Flooding can damage farm property, delay and/or reduce harvests, interrupt supplies and utilities, and cost the lives of livestock and even people. In this article, we’ll explain how to protect your farm from flooding.
Natural Flood Management on the Farm
There are many ways to reduce the impact of flooding on your farm through natural means. This includes:
- Building dikes, ditches, barriers, embankment notches, and irrigation channels
- Run-off areas
- Planting trees and other plants
- Keeping existing wetlands
- Clearing debris and sediment
Building Dikes, Ditches, Barriers, Embankment Notches and Irrigation Channels
Creating dikes, ditches, barriers, embankment notches and irrigation channels help you manage the water. Ditches and irrigation channels help direct where the water should go, while barriers keep water out. These structures can be made of earth, stones, or even tree trunks; they can also be man-made from concrete or other materials.
You can also use temporary barriers on top of existing structures for greater protection.
Embankment notches are cut to allow water to channel out into a run off area or pond.
Run Off Areas
A run off area is a portion of land sacrificed to flood water in order to prevent it from flooding elsewhere. It can also be a storage pond where excess water can flow.
Planting Trees and Other Plants
Plants help reduce soil erosion, soak up moisture, and provide an obstacle to water. A single tree won’t really cut it though – reforestation is needed to make a real difference. We recommend planting trees and plants where you can, especially alongside waterways and upland from any crops.
If you’re a crop farmer, consider leaving your crop residue or planting a cover or year-round crop. You can also plant flood-tolerant crops in areas more susceptible to flooding. Timing your planting can also help reduce crop losses due to flooding.
Keeping Existing Wetlands
Wetlands are nature’s natural flood mitigation. If possible, try to keep existing wetland areas. They will be a natural collection ground for flood water.
Clearing Debris and Sediment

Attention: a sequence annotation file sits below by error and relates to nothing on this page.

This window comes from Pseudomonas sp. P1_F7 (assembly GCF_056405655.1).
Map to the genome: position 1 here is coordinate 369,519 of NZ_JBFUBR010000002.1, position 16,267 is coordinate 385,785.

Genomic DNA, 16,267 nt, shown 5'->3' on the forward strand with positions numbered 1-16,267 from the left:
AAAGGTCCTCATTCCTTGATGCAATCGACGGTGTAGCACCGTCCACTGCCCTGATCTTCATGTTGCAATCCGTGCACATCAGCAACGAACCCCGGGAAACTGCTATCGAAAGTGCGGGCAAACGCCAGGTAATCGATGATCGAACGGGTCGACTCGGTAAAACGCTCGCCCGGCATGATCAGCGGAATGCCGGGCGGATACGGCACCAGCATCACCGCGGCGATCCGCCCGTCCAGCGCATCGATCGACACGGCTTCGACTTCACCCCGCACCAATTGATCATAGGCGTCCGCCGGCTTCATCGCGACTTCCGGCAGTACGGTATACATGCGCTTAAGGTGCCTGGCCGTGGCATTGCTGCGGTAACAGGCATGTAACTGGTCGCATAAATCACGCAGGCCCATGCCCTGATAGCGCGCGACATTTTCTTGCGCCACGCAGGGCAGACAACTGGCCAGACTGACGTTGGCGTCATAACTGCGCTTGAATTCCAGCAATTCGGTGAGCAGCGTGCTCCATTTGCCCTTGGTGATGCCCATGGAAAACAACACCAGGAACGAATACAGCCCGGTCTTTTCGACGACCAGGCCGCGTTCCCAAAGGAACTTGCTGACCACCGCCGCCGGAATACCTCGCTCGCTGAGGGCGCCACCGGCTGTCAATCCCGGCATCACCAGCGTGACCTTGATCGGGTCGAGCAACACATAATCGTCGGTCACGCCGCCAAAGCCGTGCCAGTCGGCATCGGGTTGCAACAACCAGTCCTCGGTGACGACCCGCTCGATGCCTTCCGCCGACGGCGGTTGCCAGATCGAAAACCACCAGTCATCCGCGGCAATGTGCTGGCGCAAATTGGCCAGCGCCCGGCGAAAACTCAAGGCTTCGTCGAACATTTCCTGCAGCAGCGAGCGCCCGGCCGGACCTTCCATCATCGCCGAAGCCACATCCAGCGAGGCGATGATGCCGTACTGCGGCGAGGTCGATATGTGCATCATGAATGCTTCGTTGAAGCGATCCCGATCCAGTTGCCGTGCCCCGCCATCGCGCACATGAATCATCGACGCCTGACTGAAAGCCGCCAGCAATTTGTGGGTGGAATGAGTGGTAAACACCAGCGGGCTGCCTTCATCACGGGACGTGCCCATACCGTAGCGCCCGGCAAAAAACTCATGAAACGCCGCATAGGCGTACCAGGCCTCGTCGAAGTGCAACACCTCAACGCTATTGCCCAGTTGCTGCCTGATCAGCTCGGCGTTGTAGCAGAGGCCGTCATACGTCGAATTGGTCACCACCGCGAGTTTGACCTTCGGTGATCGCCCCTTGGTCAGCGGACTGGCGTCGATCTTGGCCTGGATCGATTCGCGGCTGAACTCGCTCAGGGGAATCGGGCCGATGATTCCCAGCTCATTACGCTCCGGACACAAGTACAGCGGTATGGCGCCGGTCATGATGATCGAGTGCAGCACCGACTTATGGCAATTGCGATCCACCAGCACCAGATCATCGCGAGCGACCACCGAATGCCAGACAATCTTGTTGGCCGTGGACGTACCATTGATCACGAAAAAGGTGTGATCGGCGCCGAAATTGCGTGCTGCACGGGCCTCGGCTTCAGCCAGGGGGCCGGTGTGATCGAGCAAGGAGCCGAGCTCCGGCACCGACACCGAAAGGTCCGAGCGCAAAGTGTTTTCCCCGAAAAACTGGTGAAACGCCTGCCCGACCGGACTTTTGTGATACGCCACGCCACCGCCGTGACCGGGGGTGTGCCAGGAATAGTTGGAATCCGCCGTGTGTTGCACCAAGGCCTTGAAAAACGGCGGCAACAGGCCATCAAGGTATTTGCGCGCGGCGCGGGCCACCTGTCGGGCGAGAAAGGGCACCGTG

Keep culverts and watercourses clear of debris. You may need to dredge to remove sediment, but this can often be difficult and expensive.
Properly grading the land around structures encourages proper drainage and helps protect the buildings.
Protecting Your Farm’s Buildings from Flooding
In addition to grading the land to encourage water to flow away from buildings, you can do the following to protect your farm’s buildings from flooding:
- Install eavestroughs and have downspouts drain at least 3m away from the building, preferably to open ground
- Regularly clean and clear eavestroughs
- Install a sump pump with a battery or generator backup
- Install sewer backup valves
- Install a water alarm
- Sandbag the perimeter of the building, particularly doors and windows
- If a flood is imminent, shut off utilities to the potentially affected buildings
- Move any loose items to higher ground and secure them
- Seal your well cap with plastic and duct tape
- Use plywood to board up windows
- Seal cracks and holes
If you’re planning to add structures to your farm, ensure they’re built on higher ground and have proper drainage.
Protecting Your Farm Property from Flood Damage
Your farm’s property can include machinery, equipment, tools, feed, harvested crops, furniture, and many more items. Here are some ways to protect this property from flooding:
- Store or move electrical equipment, machinery, feed, chemicals, and fuel off the ground or off site if at all possible (the second story, ideally, or use wood or cement blocks)